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قراءة كتاب An Attic Philosopher in Paris — Volume 1

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An Attic Philosopher in Paris — Volume 1

An Attic Philosopher in Paris — Volume 1

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دار النشر: Project Gutenberg
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unexpected relish, for he chewed them slowly, and emptied his glass by little sips. His shrivelled features became smooth, his nostrils expanded; it was indeed, as he said himself, "a feast for the eyes."

"You see that I also have my treat," he resumed, nodding his head with an air of triumph. "Others may run after dinners and balls; as for me, this is the pleasure I give myself for my Carnival."

"But if this painting is really so precious," replied I, "it ought to be worth a high price."

"Eh! eh!" said M. Antoine, with an air of proud indifference. "In good times, a good judge might value it at somewhere about twenty thousand francs."

I started back.

"And you have bought it?" cried I.

"For nothing," replied he, lowering his voice. "These brokers are asses; mine mistook this for a student's copy; he let me have it for fifty louis, ready money! This morning I took them to him, and now he wishes to be off the bargain."

"This morning!" repeated I, involuntarily casting my eyes on the letter containing the refusal that M. Antoine had made me write to his son's widow, which was still on the little table.

He took no notice of my exclamation, and went on contemplating the work of Jordaens in an ecstasy.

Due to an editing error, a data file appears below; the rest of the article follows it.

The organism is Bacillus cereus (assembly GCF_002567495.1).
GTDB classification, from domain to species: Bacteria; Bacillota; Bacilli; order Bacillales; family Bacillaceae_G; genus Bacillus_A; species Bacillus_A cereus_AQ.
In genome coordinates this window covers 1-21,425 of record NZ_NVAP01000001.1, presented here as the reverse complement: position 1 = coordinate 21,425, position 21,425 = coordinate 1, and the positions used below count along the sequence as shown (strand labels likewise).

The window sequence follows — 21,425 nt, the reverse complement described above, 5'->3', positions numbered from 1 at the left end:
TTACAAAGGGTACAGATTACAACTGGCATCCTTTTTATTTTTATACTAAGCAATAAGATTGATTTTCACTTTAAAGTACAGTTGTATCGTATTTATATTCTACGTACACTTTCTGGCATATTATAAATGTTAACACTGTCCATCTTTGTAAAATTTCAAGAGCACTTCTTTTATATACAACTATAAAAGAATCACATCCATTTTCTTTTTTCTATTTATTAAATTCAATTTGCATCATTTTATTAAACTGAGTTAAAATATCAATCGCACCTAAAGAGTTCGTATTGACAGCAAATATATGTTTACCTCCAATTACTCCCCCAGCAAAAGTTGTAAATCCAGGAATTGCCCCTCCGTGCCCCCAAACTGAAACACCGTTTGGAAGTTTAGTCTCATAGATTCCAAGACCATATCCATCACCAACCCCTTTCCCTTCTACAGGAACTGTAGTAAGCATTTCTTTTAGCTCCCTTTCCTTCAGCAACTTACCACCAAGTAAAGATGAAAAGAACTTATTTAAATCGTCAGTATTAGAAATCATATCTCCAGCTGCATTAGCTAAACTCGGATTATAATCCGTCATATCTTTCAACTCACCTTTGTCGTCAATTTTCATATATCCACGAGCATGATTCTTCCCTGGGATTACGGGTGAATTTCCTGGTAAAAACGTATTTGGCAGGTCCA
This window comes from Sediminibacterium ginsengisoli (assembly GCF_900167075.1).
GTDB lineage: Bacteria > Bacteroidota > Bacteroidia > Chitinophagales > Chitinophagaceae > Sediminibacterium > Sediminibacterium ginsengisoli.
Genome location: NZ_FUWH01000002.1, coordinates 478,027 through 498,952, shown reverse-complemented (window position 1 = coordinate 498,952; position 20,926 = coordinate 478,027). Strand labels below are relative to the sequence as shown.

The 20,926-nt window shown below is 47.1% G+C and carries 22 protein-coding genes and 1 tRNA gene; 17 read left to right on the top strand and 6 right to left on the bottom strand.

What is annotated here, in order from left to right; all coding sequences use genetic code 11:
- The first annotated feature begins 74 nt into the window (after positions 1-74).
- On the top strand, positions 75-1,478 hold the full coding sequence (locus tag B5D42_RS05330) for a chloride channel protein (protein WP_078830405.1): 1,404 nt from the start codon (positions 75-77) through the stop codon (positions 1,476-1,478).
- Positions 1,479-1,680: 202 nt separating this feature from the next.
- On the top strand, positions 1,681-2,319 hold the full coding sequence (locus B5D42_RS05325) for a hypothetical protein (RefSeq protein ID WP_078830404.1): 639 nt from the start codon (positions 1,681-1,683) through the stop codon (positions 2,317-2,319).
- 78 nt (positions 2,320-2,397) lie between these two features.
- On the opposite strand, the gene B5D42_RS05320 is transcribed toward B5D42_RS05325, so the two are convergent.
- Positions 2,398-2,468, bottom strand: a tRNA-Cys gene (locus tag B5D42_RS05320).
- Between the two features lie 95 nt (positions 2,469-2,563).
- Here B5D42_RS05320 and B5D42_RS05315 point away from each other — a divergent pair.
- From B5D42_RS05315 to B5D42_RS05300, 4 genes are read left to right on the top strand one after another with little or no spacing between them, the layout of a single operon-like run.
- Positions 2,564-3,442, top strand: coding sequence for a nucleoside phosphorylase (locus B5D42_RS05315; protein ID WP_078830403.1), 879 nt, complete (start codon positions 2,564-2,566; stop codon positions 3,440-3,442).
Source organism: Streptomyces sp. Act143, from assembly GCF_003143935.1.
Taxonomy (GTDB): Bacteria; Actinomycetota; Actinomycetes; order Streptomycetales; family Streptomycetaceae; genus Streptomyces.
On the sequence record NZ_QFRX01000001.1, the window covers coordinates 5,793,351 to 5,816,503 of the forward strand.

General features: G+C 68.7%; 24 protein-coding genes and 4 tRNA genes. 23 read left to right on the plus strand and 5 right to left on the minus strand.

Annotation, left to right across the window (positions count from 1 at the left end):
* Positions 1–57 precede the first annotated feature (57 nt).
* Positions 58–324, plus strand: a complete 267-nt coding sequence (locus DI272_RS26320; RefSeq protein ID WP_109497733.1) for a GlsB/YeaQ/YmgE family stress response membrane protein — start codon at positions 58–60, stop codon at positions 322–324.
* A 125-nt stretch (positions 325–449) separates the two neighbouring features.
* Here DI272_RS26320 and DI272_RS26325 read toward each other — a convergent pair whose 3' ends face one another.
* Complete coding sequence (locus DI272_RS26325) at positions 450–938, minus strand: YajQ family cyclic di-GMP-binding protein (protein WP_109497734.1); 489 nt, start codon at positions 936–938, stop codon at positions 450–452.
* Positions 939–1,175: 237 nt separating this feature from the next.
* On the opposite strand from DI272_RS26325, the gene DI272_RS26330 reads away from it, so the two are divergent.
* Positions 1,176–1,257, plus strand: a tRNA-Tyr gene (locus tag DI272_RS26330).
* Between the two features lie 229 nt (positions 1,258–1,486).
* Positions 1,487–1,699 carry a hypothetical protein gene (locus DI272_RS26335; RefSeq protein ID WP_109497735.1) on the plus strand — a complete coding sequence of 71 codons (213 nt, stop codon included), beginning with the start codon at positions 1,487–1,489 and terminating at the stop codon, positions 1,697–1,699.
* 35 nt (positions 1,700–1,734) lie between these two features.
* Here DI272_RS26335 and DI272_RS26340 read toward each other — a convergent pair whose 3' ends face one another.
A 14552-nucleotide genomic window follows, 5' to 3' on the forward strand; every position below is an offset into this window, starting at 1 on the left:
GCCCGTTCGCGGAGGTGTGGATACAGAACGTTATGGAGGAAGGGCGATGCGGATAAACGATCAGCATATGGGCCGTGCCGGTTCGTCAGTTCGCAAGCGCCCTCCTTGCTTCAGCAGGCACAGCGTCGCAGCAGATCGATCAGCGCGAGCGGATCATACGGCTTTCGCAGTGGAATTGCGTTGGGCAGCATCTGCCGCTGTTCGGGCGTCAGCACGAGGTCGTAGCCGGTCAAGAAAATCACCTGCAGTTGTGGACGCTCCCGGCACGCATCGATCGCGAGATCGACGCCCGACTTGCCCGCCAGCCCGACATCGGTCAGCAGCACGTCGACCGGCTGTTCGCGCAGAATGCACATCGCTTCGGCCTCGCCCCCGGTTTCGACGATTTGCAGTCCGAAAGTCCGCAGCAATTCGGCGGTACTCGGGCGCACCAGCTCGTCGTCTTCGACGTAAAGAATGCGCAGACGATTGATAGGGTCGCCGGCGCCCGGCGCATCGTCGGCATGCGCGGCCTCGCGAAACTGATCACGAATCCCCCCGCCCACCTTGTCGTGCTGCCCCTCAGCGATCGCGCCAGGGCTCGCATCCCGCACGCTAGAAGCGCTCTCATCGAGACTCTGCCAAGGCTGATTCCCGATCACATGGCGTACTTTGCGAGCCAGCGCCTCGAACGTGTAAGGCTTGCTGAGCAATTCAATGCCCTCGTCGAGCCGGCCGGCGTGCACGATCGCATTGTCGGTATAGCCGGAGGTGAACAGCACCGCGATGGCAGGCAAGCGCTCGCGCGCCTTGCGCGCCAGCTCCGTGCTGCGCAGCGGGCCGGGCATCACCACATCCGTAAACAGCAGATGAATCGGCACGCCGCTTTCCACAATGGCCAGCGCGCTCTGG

"What a knowledge of chiaroscuro!" he murmured, biting his last crust in delight. "What relief! what fire! Where can one find such transparency of color! such magical lights! such force! such nature!"

As I was listening to him in silence, he mistook my astonishment for admiration, and clapped me on the shoulder.

"You are dazzled," said he merrily; "you did not expect such a treasure!
What do you say to the bargain I have made?"

"Pardon me," replied I, gravely; "but I think you might have done better."

M. Antoine raised his head.

"How!" cried he; "do you take me for a man likely to be deceived about the merit or value of a painting?"

"I neither doubt your taste nor your skill; but I cannot help thinking that, for the price of this picture of a family party, you might have had—"

"What then?"

"The family itself, sir."

The old amateur cast a look at me, not of anger, but of contempt. In his eyes I had evidently just proved myself a barbarian, incapable of understanding the arts, and unworthy of enjoying them. He got up without answering me, hastily took up the Jordaens, and replaced it in its hiding-place behind the prints.

It was a sort of dismissal; I took leave of him, and went away.

Seven o'clock.—When I come in again, I find my water boiling over my lamp, and I busy myself in grinding my Mocha, and setting out my coffee- things.

The getting coffee ready is the most delicate and most attractive of domestic operations to one who lives alone: it is the grand work of a bachelor's housekeeping.

Coffee is, so to say, just the mid-point between bodily and spiritual nourishment. It acts agreeably, and at the same time, upon the senses and the thoughts. Its very fragrance gives a sort of delightful activity to the wits; it is a genius that lends wings to our fancy, and transports it to the land of the Arabian Nights.

When I am buried in my old easy-chair, my feet on the fender before a blazing fire, my ear soothed by the singing of the coffee-pot, which seems to gossip with my fire-irons, the sense of smell gently excited by the aroma of the Arabian bean, and my eyes shaded by my cap pulled down over them, it often seems as if each cloud of the fragrant steam took a distinct form. As in the mirages of the desert, in each as it rises, I see some image of which my mind had been longing for the reality.